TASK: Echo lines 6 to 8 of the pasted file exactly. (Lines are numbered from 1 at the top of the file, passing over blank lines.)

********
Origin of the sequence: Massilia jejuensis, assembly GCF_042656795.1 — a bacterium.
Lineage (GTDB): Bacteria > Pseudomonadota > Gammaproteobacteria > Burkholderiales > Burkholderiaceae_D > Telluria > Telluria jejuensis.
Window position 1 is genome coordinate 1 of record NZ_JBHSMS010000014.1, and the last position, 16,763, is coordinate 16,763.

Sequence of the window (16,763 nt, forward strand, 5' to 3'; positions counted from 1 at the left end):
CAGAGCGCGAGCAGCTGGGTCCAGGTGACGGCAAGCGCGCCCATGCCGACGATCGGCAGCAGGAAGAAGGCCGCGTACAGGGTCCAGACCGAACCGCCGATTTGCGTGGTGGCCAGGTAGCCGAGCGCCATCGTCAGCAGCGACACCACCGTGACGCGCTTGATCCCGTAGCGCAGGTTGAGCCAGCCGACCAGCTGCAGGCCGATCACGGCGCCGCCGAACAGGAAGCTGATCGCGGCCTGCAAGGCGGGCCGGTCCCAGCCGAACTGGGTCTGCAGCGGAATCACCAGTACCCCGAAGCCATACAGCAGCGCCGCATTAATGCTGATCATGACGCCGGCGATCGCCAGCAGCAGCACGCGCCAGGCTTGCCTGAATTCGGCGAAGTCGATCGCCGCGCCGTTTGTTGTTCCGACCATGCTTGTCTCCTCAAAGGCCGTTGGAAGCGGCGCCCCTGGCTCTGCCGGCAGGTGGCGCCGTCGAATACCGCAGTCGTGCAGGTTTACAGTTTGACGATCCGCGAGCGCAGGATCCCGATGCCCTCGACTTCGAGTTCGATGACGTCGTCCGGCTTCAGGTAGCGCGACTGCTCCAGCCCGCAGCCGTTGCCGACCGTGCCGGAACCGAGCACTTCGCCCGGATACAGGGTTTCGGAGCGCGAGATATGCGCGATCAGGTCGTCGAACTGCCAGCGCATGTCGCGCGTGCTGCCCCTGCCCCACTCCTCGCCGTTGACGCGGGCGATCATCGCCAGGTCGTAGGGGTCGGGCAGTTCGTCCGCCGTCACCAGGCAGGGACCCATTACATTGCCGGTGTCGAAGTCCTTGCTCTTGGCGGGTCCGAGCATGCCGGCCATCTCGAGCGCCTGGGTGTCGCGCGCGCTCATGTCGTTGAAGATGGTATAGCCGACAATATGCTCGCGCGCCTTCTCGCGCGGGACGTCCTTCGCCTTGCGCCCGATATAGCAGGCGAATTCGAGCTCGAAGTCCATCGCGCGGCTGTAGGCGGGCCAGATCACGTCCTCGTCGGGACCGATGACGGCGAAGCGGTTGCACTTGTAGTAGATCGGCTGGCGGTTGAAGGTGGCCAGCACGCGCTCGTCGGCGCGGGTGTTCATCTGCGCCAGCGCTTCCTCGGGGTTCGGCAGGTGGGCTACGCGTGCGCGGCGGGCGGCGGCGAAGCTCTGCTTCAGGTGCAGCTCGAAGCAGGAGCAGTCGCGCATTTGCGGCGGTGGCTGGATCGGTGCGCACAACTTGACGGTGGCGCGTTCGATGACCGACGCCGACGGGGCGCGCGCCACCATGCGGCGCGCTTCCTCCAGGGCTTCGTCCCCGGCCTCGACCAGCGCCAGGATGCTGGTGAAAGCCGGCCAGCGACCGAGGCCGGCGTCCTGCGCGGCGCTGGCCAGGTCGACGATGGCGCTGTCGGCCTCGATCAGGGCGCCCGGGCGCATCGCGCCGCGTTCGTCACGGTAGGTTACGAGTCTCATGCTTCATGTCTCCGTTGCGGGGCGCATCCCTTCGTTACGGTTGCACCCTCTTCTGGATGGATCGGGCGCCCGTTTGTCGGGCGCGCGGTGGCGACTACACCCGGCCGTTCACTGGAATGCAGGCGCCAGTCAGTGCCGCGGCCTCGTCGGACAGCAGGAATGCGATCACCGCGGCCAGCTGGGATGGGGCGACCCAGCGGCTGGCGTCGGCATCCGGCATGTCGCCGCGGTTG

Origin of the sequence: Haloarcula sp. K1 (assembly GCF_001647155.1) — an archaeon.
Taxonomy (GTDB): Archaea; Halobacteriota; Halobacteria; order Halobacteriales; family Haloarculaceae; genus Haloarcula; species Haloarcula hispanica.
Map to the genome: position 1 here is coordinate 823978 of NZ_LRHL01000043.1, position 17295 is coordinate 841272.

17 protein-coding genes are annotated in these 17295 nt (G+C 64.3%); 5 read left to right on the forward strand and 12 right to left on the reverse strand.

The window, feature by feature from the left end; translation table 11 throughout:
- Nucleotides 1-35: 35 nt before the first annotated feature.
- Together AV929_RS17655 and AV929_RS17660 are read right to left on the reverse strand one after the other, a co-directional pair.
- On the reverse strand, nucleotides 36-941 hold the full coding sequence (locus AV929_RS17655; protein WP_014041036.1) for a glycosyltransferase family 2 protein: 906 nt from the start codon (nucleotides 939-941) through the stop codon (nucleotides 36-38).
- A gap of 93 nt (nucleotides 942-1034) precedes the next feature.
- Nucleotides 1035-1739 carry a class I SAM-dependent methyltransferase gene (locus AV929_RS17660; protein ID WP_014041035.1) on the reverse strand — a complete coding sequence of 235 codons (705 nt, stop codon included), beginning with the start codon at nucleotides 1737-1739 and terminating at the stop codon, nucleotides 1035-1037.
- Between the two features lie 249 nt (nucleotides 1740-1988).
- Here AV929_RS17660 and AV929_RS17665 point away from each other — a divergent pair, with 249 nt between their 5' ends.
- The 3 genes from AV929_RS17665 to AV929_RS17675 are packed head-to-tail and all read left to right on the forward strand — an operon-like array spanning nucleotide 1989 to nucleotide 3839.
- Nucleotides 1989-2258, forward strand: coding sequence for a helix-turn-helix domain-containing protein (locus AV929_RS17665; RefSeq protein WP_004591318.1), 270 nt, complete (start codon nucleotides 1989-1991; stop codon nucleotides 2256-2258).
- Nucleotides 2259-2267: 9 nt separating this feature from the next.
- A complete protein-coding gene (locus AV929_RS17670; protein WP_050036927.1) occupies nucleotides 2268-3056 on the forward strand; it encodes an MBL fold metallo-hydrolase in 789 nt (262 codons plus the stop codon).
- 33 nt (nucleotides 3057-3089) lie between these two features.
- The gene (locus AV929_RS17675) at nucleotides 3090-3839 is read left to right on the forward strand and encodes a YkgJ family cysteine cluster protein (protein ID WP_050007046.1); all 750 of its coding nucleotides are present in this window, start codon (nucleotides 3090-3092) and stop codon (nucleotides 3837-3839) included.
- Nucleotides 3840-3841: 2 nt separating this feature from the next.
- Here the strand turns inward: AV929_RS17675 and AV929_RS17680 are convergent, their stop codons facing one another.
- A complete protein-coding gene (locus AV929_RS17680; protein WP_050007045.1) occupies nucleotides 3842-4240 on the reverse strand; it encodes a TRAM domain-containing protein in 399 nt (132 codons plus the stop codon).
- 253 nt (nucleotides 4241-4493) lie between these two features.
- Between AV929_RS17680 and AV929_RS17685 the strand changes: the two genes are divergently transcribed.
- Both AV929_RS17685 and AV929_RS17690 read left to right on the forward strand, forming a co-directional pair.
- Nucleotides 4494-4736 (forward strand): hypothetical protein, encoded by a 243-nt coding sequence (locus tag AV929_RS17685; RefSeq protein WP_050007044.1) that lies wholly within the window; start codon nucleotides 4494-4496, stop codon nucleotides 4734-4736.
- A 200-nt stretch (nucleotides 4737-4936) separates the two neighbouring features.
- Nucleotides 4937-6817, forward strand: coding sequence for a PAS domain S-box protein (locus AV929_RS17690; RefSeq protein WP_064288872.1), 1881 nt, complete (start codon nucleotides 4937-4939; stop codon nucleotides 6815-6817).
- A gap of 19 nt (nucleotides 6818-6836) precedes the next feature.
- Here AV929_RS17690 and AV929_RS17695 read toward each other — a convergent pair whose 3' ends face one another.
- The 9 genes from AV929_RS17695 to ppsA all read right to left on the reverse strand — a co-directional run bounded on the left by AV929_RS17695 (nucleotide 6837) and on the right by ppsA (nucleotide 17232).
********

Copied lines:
Origin of the sequence: Haloarcula sp. K1 (assembly GCF_001647155.1) — an archaeon.
Taxonomy (GTDB): Archaea; Halobacteriota; Halobacteria; order Halobacteriales; family Haloarculaceae; genus Haloarcula; species Haloarcula hispanica.
Map to the genome: position 1 here is coordinate 823978 of NZ_LRHL01000043.1, position 17295 is coordinate 841272.